forecast for R3 day, and cool temps. Perfect. The Plan - 2am drive to
Grand Canyon, 4am run off down Bright Angel trail. 14.5 hr prediction.
In theory, Natasha and Arnie would pick us up. Love plans. Who knows
whether they will all dovetail into a perfect day!
Thursday 10th November.
Bed time was an unheard of 7pm. Getting up time 1am. Met Brent outside
his apartment at 1.50am, warming up the taxi - his prized Corvette. Off
we went, unbeknown to us in the wrong direction. Some 60 km east, we
turn back round to head west toward the Grand Canyon. Some 90 mins late,
at 5.30am, we hastily set off down a moonlit Bright Angel trail, at a
chilly -10C. Frost and ice adorned the funky steps which make up the
trail, mainly from the Phantom Ranch mules. We sidestepped, stepped
over, sometimes through the maze of yesterday’s storm, ice crystals
twinkling in our headlights. Slowly the sky brightened, and the moon
disappeared to be replaced by a weak sun. The rays caught the tops of
the majestic sandstone mountain tops of the Grand Canyon, the red rays
accentuating the red tops, as we continued our descent.
Headlights turned off in an hour, heading forever down through Indian
Garden, finally flattening out at River Resthouse at the Colorado River,
elevation a mere 700m above sea level, some 15km and 1300m lower than
our car. The descent was harder than we imagined, with the freezing
water and slippy wood bars. We noticed the trails were incredibly worn
from foot traffic and thousands of mule hooves, making the trails sunken
and rocky. It was hard running and I welcomed the self made rock plates
I had put in my shoes.
Head full of junk and chaos? Well, try getting to grips with the
geological timescale of the Canyon. Billions of years, something I
cannot comprehend. Guaranteed to sort out a messy head :)
However, first challenge to progress was breaking a running pole. Jammed
in between two rocks, snapped as I carried on running. A hasty repair
with tape provided me with two poles again, but to be used with caution.
We trotted through Bright Angel, Phantom Ranch heading north towards
our turn round point some 22km and 1750m climb. Just beautiful running,
the trails less worn, the canyon very different. We met a number of
hikers, but only one lone runner, on his way back to the South Rim on
his R3 quest. Cottonwood, Manzanita, Redwall, Supai, Coconino areas
trotted through up to North Kaibab trailhead, shrouded in yesterdays
winter storm. A snip over 7hrs. Brent did a quick slam on the sign and
headed back down. No stopping. It took me a while to catch him up, but
buoyed by the fact we were on our return journey the km clicked by. It
was a slow trot, but running nontheless. My legs had been pounded by the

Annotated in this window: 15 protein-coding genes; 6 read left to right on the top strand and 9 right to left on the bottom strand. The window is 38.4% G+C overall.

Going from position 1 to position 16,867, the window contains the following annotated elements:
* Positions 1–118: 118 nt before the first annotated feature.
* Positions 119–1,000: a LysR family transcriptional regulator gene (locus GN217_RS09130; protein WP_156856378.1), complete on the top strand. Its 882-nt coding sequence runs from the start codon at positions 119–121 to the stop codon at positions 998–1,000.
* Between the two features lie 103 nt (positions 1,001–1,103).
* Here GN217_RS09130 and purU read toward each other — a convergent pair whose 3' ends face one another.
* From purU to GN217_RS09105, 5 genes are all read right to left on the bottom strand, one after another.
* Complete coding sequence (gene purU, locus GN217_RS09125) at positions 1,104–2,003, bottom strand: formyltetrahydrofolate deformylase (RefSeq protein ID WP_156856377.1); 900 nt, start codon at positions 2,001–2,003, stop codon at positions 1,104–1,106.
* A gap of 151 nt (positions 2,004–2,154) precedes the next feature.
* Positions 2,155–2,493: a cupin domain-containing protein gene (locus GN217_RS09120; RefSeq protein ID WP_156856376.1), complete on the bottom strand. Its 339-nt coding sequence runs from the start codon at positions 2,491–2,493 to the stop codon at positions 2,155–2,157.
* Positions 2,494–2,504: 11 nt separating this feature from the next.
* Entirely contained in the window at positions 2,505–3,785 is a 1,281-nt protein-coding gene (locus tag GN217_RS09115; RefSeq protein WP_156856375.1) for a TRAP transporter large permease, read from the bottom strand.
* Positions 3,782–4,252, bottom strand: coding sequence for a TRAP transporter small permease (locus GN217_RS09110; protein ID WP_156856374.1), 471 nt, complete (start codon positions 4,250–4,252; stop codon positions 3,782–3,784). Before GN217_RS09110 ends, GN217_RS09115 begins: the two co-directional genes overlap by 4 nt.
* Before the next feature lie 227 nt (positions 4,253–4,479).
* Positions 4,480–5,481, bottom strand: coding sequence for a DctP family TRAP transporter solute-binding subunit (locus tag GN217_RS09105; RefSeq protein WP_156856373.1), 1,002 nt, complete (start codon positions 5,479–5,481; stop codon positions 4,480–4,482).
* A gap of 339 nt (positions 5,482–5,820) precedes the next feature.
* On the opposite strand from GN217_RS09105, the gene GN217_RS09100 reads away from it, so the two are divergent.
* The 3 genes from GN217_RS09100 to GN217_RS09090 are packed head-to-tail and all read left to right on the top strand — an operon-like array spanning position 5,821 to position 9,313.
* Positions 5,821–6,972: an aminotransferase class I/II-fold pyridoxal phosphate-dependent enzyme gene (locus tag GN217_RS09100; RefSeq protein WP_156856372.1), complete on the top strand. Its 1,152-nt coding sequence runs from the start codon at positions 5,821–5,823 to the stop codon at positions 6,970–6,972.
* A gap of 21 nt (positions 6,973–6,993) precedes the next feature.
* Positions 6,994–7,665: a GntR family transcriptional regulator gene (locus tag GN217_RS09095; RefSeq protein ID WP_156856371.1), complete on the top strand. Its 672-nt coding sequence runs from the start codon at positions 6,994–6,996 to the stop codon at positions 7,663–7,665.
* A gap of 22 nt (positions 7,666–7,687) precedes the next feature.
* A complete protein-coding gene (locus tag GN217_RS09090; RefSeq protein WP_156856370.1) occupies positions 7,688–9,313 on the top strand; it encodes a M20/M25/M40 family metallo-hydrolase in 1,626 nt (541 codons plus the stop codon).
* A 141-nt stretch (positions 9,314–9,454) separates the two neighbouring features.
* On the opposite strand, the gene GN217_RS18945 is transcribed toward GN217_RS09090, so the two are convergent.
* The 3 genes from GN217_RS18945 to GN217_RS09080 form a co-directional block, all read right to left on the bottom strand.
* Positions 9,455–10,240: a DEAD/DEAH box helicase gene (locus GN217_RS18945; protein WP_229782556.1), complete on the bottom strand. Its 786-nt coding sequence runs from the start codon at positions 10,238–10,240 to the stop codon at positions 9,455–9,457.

first massive descent, and had taken me a long while to get them back. I
had not felt great, but I was slowly getting into my stride. I was
eating well (every 30 mins), staying hydrated and moving. We just missed
the legendary lemonade at Phantom Ranch, which mattered not, and we
headed out to Black Bridge to cross the mighty Columbia, back up to the
South Rim at 62km under our feet.
All was good, climbing well. We were treated to a fabulous lighting
display from a setting sun, and soon after a UFO-esq rising ball of
white light, as the full moon rose above the North Rim. Headlights went
on at about 7km to the end, but found the trail up hard. So many steps,
too few nice trails. The darkness swallowed us up, our meagre lights
just illuminating a narrow pathway in front of us. There was no
destination point to aim for. Just a black abyss to head up into. It
took us an age to finally see two waving lights high above us, Natasha
and Arnie welcoming us home.
I had taken the foolish decision to stop eating with 1.5hrs to go,
believing our destination point was not far away. However, the final 3km
was fueled by thin air alone. I took the wrong path at Cedar Ridge,
putting Brent in front and I just lost momentum. Even though the only
way was up, I was going down pretty fast.
I was a spent force, having gone from being strong to a messy train
wreck in the space of 15 mins. My hands were frozen, I was cold, feeling
decidedly worse for wear. No amount of willing seemed to end my never
ending black tunnel. I finished with a huge sigh of relief, a shivering
energy deficient shadow of what I had been some 90 mins previously.
72km, 3500m elevation/descent. Time to stop.
We were both bundled up into warm cars, whisked off to the local
McDonalds at Tusayan. Just closing, we used the bathrooms, my feet in